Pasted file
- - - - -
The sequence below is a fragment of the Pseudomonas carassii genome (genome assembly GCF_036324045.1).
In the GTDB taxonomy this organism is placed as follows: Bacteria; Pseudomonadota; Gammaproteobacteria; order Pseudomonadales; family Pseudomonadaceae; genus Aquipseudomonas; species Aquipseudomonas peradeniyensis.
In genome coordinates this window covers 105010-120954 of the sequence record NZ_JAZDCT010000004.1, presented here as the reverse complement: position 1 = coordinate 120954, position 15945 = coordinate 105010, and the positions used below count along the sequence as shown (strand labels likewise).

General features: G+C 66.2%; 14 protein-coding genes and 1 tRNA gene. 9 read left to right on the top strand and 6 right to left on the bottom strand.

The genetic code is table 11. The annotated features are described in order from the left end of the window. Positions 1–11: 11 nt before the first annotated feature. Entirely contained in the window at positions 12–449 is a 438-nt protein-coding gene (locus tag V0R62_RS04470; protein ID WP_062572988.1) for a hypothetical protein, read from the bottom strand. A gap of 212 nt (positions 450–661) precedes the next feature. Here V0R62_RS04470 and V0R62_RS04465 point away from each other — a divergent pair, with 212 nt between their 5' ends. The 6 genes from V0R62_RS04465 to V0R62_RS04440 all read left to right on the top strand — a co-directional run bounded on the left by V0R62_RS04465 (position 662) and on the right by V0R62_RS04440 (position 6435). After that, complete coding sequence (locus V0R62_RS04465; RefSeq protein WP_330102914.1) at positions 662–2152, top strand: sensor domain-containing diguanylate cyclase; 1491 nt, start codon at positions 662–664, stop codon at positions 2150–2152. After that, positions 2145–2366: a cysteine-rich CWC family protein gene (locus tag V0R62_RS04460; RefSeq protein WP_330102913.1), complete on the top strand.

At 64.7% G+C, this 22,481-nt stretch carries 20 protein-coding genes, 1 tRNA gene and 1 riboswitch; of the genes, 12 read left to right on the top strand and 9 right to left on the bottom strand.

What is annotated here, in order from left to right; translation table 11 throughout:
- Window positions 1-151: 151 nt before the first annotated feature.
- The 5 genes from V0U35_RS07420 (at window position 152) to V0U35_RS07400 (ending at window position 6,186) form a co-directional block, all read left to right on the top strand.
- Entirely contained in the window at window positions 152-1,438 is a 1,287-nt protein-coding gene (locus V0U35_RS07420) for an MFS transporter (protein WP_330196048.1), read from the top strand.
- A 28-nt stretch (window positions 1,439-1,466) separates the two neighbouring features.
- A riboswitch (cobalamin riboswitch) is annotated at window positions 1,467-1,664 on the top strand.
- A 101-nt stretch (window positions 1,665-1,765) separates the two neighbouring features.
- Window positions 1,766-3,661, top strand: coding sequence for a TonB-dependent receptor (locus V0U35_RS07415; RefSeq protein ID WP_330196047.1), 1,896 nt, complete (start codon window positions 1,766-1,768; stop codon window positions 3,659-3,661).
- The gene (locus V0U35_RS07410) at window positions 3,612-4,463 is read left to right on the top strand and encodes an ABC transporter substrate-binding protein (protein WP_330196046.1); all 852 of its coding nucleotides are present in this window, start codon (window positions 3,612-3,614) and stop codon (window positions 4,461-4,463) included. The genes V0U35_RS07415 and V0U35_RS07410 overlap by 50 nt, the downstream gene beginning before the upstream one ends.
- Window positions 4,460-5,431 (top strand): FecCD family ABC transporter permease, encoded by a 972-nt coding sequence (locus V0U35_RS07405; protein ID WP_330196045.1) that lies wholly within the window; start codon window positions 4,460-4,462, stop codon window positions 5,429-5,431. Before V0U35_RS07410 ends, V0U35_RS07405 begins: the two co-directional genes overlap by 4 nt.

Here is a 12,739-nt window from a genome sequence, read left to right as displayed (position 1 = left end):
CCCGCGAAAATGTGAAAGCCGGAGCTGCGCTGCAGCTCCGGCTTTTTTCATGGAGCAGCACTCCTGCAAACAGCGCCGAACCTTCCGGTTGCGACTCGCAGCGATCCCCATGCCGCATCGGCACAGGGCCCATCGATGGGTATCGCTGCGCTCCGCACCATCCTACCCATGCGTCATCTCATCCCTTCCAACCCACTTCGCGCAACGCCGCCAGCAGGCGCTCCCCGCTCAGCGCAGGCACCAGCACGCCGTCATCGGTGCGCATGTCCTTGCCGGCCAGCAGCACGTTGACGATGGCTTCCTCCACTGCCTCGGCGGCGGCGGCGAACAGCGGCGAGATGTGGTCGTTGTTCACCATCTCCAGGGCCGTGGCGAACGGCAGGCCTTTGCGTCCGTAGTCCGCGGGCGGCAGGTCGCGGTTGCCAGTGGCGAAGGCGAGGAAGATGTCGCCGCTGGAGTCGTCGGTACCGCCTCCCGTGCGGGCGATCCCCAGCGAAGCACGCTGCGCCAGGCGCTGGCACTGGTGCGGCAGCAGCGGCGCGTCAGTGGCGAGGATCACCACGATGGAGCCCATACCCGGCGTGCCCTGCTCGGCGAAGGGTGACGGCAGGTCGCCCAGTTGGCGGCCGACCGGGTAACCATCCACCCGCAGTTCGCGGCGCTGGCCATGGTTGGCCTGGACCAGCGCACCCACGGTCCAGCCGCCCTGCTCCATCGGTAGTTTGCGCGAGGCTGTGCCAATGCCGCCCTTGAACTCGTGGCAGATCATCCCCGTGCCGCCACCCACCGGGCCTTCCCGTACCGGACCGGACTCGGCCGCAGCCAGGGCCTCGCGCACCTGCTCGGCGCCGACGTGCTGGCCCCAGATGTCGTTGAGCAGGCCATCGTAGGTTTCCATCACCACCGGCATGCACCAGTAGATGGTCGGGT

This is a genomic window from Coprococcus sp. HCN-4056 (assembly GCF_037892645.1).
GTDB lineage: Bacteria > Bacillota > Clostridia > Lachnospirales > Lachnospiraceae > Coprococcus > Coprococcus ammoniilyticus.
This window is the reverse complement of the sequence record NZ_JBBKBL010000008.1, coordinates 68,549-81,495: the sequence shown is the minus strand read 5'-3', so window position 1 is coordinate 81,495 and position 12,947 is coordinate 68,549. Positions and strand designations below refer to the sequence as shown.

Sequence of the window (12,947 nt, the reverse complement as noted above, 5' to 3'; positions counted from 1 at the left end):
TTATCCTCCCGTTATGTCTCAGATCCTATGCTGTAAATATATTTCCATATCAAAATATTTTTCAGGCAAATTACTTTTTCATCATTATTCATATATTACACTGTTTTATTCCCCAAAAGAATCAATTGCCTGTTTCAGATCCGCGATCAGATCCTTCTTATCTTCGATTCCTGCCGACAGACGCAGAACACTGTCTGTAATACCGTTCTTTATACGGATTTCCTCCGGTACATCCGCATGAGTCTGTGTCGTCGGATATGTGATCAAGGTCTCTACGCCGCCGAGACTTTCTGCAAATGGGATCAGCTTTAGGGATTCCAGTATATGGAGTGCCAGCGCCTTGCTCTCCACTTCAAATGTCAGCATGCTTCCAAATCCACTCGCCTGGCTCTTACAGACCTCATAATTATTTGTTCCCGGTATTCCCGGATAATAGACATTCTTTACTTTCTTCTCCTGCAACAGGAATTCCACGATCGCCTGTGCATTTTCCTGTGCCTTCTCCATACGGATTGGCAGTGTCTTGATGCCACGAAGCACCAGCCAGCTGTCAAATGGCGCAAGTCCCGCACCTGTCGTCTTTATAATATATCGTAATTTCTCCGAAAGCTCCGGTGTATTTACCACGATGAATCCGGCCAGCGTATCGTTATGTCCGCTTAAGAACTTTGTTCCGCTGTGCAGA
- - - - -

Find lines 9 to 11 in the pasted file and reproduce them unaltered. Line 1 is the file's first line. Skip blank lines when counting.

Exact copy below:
- The 5 genes from V0U35_RS07420 (at window position 152) to V0U35_RS07400 (ending at window position 6,186) form a co-directional block, all read left to right on the top strand.
- Entirely contained in the window at window positions 152-1,438 is a 1,287-nt protein-coding gene (locus V0U35_RS07420) for an MFS transporter (protein WP_330196048.1), read from the top strand.
- A 28-nt stretch (window positions 1,439-1,466) separates the two neighbouring features.